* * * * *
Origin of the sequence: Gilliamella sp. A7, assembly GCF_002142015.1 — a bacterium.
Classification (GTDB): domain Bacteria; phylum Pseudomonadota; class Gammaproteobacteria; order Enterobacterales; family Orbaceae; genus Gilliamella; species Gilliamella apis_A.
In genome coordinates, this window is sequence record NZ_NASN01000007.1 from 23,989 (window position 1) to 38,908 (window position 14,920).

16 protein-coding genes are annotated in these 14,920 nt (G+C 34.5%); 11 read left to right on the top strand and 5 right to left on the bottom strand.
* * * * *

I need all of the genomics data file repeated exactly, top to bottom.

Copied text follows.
Origin of the sequence: Gilliamella sp. A7, assembly GCF_002142015.1 — a bacterium.
Classification (GTDB): domain Bacteria; phylum Pseudomonadota; class Gammaproteobacteria; order Enterobacterales; family Orbaceae; genus Gilliamella; species Gilliamella apis_A.
In genome coordinates, this window is sequence record NZ_NASN01000007.1 from 23,989 (window position 1) to 38,908 (window position 14,920).

16 protein-coding genes are annotated in these 14,920 nt (G+C 34.5%); 11 read left to right on the top strand and 5 right to left on the bottom strand.